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A New Champion is Crowned

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Max Verstappen: 2021 FIA Formula One World Drivers’ Champion

Max Verstappen and Lewis Hamilton entered the last race of the 2021 FIA Formula One World Championship with equal points. The only other time this stalemate has occurred was in 1974 when Emerson Fittipaldi and Clay Regazzoni went into the last race of the World Championship tied on the leaderboard, and Fittipaldi’s fourth place was enough to hand him the championship after a somewhat uneventful race. In contrast, the final Grand Prix of 2021 will be highlighted in the annals of Formula One as arguably the most extraordinary Grand Prix, with the most controversial outcome ever.

History will note that Max Verstappen overtook his great rival, Lewis Hamilton, on the final lap of the last race of the riveting 2021 FIA Formula One World Championship season to win the Abu Dhabi Grand Prix and earn his maiden Formula One World Drivers’ Championship title after a late safety car cost Lewis Hamilton certain victory, and what would have been a record-breaking eighth Drivers’ Championship title. 

Verstappen started the race in pole position, but Hamilton, starting from second, took the lead at the start, placing the Dutchman on the back foot from the onset. Verstappen did manage to get past Hamilton a few laps later, but only after he pushed him wide to overtake, and the British ace simply cut the corner to regain the lead. Race control deemed it a racing incident, and Hamilton responded by continuously delivering one fastest lap after the other, quickly stretching his lead over Verstappen to more than five seconds, and then to more than 10 seconds shortly after the first round of pit stops.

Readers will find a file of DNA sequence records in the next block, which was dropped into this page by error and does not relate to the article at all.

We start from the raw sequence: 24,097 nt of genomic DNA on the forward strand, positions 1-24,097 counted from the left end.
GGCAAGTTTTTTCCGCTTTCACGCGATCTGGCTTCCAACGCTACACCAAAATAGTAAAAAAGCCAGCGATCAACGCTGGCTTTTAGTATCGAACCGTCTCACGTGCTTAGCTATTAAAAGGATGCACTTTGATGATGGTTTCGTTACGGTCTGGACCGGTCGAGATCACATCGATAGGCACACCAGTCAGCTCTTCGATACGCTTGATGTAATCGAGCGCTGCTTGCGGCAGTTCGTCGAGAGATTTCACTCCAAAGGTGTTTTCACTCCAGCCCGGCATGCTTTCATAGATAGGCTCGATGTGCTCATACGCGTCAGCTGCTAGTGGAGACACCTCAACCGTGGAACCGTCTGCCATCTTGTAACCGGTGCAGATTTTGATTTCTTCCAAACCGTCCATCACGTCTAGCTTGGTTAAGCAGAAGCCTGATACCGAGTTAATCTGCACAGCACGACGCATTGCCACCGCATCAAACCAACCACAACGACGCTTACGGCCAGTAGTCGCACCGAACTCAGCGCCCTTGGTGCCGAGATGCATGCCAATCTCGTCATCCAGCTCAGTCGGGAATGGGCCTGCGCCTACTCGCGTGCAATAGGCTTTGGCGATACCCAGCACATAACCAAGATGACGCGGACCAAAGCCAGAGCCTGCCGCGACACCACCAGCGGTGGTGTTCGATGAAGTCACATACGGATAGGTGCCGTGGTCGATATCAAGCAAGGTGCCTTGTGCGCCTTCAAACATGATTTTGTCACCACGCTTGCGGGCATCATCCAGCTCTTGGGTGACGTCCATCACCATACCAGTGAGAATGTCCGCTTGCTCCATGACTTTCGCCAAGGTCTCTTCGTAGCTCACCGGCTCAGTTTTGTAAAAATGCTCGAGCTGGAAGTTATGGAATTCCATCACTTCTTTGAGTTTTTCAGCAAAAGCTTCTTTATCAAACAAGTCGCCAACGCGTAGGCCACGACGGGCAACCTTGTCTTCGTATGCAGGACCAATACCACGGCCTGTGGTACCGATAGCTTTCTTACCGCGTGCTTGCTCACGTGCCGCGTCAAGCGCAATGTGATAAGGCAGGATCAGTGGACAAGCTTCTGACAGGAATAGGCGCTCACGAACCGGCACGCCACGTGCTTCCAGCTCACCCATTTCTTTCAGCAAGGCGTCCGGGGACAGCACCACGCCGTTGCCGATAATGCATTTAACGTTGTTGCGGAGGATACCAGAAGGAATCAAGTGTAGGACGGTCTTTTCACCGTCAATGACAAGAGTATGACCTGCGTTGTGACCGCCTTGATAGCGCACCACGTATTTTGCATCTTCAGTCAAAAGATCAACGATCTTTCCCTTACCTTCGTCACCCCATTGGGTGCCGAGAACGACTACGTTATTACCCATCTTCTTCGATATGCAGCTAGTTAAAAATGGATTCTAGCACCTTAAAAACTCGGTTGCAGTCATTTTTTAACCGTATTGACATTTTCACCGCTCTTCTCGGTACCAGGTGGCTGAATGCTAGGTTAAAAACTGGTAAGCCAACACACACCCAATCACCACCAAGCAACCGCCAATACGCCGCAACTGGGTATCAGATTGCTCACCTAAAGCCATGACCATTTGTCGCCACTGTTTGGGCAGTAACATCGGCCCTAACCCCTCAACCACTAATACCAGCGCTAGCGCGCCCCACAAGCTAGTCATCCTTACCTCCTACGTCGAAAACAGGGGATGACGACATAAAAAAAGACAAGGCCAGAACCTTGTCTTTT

The Safety Car Snafu

Verstappen’s Mexican teammate, Sergio Pérez, who took the lead in a strategic move after the first round of pit stops, eventually managed to hamper Hamilton, enabling Verstappen to resume his challenge, which proved inconsequential as soon as Hamilton finally passed Pérez.

Red Bull attempted to apply different pit-stop strategies to gain the edge over Mercedes, but Hamilton was in a league of his own at the front, eventually stretching his lead from Verstappen to 12 seconds. That was until the fifth lap from the end of the race, when Nicholas Latifi crashed his Williams into the wall, bringing out the safety car. 

While Verstappen took advantage of the safety car to come in for a fresh set of soft tyres, Mercedes, not wanting Hamilton to lose track position should the race end under a safety car (which appeared to be the case at that stage of the race), kept Hamilton out on old tyres. 

Enter the drama! With both Mercedes’ Toto Wolf and Red Bull’s Christian Horner attempting to influence the Race Director Michael Masi over the radio, it became clear that Wolf wanted the race to end behind the safety car while Horner was vying for at least one more lap of racing. With what appeared to be endless radio chatter emanating from his earphones, Masi decided to have only the cars between Hamilton and Verstappen unlap themselves before calling in the safety car with one more lap to race to the finish. Wolf complained bitterly to Masi, while Horner was all smiles.